Prince publishes a monograph of his six-year study of Fowler, considered a prototypical case of the disorder for several decades.

Mid-1950s
Push for Deinstitutionalization

Outpatient treatment begins, facilitated by the development of antipsychotic drugs.

1946
National Mental Health Act

The U.S. government allocates funds to researching treatments for mental illness.

1979
The National Alliance for the Mentally Ill

The alliance is established to provide support, education, advocacy, and research services for psychiatric illnesses.

Multiple Personality Day FAQs

Can you have multiple personalities at once?

People with dissociative identity disorder may have two or more separate personalities. These identities control their behavior at different times and can cause gaps in memory among other problems.

Do split personalities know each other?

The fragmented personalities take control of the patient’s identity for some time. They maintain their primary or host identity which is usually more passive but may be unaware of the other personalities. They may also retain their original personality and answer to their given name.

What triggers switching?

Stress and excessive alcohol or drug intake are the most common triggers of switching in a DID patient. Regular therapy, effective stress management, and avoiding intoxicants of any kind may reduce the alters’ control over the patient.

How to Observe Multiple Personality Day

  1. Attend a seminar

    Attend a seminar or read up about the disorder on Multiple Personality Day. Show support for people with the disorder by sharing your newfound understanding.

  2. Explore your personality traits

    Take a personality test to learn more about your personality. Explore the many sides of your psyche.

  3. Raise awareness

    After attending the seminar and taking a personality test, raise awareness about Multiple Personality Day. Share resources and help those in need.

5 Facts About Dissociative Identity Disorder That Will Blow Your Mind

  1. It's a coping mechanism

    Patients have often suffered violent and traumatizing experiences in the past.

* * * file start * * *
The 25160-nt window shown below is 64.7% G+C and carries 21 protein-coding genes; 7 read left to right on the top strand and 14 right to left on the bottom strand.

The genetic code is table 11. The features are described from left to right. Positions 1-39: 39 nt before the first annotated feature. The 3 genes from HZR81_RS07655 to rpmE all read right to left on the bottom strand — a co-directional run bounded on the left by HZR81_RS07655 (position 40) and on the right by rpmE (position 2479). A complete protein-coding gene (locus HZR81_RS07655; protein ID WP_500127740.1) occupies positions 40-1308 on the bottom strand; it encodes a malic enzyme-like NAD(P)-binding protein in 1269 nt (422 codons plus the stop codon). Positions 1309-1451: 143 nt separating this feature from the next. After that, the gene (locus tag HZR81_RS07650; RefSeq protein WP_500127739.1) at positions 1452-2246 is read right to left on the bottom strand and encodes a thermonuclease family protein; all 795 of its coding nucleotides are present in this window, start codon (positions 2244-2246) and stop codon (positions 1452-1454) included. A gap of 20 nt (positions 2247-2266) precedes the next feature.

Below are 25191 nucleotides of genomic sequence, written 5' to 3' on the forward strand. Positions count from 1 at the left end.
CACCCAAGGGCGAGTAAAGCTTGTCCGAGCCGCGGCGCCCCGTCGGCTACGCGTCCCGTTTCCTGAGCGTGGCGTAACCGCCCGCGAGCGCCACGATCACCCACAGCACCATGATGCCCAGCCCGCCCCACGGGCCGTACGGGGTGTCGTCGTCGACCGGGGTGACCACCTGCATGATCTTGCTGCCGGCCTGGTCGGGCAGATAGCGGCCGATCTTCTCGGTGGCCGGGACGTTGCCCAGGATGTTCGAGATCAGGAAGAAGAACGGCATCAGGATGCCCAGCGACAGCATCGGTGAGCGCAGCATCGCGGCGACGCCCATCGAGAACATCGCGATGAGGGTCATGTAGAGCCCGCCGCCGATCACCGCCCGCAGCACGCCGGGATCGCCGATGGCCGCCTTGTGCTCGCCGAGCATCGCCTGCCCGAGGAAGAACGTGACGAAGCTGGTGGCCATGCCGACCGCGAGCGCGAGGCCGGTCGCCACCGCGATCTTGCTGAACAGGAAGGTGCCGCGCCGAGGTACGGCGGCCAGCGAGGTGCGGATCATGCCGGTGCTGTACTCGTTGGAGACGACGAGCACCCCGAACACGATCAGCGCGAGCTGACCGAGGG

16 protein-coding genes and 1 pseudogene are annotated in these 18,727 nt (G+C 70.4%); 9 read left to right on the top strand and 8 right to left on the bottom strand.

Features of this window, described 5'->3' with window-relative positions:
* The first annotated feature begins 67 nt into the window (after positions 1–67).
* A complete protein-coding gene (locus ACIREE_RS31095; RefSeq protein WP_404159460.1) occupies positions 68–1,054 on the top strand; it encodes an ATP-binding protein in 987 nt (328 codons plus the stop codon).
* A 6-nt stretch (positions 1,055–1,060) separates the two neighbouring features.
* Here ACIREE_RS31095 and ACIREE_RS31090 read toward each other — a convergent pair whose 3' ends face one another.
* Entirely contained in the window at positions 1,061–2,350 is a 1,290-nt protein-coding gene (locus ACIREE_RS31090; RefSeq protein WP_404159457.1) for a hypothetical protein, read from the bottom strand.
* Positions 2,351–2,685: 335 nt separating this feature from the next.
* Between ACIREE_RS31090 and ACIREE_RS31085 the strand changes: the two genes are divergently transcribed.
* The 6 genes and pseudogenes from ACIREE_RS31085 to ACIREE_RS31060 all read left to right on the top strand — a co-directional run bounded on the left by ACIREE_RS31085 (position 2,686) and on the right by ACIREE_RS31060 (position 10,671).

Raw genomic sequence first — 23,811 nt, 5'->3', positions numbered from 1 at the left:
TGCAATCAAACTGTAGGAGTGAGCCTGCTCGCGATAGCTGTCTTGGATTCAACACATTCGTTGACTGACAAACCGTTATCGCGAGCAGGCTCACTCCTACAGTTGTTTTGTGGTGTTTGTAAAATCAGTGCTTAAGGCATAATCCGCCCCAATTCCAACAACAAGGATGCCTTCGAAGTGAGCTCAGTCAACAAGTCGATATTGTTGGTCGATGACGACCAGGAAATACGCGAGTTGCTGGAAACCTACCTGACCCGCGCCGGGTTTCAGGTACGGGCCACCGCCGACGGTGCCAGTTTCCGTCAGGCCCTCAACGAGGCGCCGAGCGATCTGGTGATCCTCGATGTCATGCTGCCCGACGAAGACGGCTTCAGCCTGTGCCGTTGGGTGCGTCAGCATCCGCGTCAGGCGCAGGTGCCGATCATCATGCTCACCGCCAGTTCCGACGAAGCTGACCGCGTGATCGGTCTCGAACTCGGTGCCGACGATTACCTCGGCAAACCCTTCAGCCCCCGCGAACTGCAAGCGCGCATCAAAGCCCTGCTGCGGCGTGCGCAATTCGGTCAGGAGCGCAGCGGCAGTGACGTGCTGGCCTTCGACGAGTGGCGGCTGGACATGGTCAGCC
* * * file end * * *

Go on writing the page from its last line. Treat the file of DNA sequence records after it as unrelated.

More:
2. Patients may suffer throughout their life

    The disorder stems from childhood trauma, which, without psychotherapy, can last a lifetime.

  3. It usually affects women

    Women are more likely to be diagnosed with the disorder.

  4. It’s more common than we think

    Up to 50% of American adults have dissociated from reality at least once in their lives.

  5. There are three types

    People may experience the disorder as dissociative amnesia, depersonalization, or dissociative identity, depending on the trigger.

Why Multiple Personality Day is Important

  1. It teaches empathy

    Multiple Personality Day teaches us to be empathetic towards people who suffer all kinds of conditions. It makes us considerate of other people’s needs.

  2. It helps us introspect

    Multiple Personality Day reveals the importance of being introspective of our personalities. We are reminded to look after our mental health and connect with our inner selves.

  3. It creates awareness

    Multiple Personality Day creates awareness about Dissociative Identity Disorder. It familiarizes the common public with verifiable information, discrediting common misconceptions about the disorder.

Multiple Personality Day dates

YearDateDay
2022March 5Saturday
2023March 5Sunday
2024March 5Tuesday
2025March 5Wednesday
2026March 5Thursday